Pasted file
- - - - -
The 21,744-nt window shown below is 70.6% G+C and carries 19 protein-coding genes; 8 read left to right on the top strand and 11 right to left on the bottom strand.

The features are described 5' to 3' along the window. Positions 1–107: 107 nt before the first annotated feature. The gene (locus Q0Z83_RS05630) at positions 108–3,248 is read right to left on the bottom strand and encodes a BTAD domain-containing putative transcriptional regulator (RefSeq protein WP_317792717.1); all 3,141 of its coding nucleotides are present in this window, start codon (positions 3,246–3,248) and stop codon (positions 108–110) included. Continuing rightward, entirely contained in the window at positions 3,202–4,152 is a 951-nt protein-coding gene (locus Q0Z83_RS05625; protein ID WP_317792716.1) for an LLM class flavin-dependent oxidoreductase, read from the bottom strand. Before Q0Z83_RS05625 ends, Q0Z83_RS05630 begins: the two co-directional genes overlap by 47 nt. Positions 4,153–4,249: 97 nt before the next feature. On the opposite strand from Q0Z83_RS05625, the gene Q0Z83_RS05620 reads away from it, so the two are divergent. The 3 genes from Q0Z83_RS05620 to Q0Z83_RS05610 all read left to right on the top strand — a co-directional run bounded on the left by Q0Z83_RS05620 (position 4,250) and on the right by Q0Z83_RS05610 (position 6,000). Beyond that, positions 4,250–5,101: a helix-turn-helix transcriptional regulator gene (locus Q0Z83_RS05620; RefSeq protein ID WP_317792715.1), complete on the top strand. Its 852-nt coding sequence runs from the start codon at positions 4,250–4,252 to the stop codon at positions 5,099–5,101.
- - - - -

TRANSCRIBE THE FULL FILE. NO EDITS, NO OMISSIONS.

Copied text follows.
The 21,744-nt window shown below is 70.6% G+C and carries 19 protein-coding genes; 8 read left to right on the top strand and 11 right to left on the bottom strand.

The features are described 5' to 3' along the window. Positions 1–107: 107 nt before the first annotated feature. The gene (locus Q0Z83_RS05630) at positions 108–3,248 is read right to left on the bottom strand and encodes a BTAD domain-containing putative transcriptional regulator (RefSeq protein WP_317792717.1); all 3,141 of its coding nucleotides are present in this window, start codon (positions 3,246–3,248) and stop codon (positions 108–110) included. Continuing rightward, entirely contained in the window at positions 3,202–4,152 is a 951-nt protein-coding gene (locus Q0Z83_RS05625; protein ID WP_317792716.1) for an LLM class flavin-dependent oxidoreductase, read from the bottom strand. Before Q0Z83_RS05625 ends, Q0Z83_RS05630 begins: the two co-directional genes overlap by 47 nt. Positions 4,153–4,249: 97 nt before the next feature. On the opposite strand from Q0Z83_RS05625, the gene Q0Z83_RS05620 reads away from it, so the two are divergent. The 3 genes from Q0Z83_RS05620 to Q0Z83_RS05610 all read left to right on the top strand — a co-directional run bounded on the left by Q0Z83_RS05620 (position 4,250) and on the right by Q0Z83_RS05610 (position 6,000). Beyond that, positions 4,250–5,101: a helix-turn-helix transcriptional regulator gene (locus Q0Z83_RS05620; RefSeq protein ID WP_317792715.1), complete on the top strand. Its 852-nt coding sequence runs from the start codon at positions 4,250–4,252 to the stop codon at positions 5,099–5,101.